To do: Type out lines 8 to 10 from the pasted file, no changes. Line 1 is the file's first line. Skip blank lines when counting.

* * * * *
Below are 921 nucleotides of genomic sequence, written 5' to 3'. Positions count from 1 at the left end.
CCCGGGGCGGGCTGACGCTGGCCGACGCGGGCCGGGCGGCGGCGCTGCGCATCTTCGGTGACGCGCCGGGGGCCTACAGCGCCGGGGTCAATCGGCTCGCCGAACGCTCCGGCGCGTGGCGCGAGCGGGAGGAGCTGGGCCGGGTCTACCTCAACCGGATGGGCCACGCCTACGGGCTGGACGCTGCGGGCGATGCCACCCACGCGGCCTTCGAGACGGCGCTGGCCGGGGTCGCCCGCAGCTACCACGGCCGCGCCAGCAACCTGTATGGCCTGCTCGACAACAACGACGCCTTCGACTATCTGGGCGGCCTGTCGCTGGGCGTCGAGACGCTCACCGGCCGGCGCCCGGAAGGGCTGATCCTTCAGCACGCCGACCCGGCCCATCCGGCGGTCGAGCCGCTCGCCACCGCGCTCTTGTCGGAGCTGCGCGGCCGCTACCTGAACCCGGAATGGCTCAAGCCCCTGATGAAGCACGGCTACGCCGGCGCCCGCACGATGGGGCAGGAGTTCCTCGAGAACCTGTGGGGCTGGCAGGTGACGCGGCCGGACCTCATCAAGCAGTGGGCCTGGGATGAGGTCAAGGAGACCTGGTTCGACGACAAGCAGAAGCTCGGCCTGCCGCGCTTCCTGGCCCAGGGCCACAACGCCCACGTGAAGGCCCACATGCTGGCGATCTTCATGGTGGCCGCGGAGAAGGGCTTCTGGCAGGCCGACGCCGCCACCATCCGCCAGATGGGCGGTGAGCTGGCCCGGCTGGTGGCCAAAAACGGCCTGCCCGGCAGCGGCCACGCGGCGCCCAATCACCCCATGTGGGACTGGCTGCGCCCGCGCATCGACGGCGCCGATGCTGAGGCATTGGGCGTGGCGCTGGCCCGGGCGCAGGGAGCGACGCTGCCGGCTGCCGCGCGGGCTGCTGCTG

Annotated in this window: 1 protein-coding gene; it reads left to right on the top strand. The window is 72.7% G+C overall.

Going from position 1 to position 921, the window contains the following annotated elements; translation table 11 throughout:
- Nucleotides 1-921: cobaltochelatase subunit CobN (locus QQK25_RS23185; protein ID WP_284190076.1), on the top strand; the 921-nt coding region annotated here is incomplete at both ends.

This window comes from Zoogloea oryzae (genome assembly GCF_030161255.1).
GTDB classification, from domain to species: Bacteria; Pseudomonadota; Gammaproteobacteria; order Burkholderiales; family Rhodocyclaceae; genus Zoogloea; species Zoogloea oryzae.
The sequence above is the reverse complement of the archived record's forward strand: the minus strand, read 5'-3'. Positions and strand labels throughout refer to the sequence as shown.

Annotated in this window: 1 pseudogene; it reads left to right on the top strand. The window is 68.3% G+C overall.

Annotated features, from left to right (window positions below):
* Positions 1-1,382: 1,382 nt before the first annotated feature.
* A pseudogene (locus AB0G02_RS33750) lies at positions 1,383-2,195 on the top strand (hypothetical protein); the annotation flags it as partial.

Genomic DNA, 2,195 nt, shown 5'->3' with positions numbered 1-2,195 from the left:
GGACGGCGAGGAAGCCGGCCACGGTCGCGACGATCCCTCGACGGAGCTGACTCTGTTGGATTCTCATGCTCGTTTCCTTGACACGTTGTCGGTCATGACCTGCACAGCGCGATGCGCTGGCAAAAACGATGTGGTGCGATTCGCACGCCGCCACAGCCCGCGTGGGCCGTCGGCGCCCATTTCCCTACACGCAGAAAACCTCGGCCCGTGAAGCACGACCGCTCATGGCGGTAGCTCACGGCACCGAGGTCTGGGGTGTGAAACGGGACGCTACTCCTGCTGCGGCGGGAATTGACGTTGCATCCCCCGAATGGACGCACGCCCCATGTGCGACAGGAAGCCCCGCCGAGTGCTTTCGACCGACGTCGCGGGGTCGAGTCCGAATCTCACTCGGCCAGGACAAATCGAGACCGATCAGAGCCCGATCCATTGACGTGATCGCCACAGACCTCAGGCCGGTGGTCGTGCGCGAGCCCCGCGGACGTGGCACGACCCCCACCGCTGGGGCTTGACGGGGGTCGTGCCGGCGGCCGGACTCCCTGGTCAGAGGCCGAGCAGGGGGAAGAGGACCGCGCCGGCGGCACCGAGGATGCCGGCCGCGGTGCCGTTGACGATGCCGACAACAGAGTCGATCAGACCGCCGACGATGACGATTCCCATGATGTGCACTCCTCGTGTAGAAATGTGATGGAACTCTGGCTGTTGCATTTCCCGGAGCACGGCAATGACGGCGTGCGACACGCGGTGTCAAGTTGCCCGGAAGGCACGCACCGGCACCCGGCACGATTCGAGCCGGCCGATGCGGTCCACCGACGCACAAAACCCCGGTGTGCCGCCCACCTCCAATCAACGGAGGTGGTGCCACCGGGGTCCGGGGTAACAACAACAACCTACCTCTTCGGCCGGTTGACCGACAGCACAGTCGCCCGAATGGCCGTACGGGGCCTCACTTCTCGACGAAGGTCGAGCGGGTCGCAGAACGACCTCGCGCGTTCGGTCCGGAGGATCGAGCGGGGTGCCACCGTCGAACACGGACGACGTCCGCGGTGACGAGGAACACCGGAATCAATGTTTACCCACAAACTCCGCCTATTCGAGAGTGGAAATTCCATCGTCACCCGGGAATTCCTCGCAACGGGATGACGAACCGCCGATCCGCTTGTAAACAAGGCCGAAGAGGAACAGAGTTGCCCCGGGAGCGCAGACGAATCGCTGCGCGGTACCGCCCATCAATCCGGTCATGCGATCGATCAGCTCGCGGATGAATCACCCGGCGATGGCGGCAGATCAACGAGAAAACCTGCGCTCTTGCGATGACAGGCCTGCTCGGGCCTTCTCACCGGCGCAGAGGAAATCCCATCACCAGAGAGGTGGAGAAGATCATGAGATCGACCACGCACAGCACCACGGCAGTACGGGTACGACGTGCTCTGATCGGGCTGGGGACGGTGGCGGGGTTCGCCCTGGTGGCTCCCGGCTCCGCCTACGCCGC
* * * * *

The sequence above is the reverse complement of the archived record's forward strand: the minus strand, read 5'-3'. Positions and strand labels throughout refer to the sequence as shown.

Annotated in this window: 1 pseudogene; it reads left to right on the top strand. The window is 68.3% G+C overall.

Annotated features, from left to right (window positions below):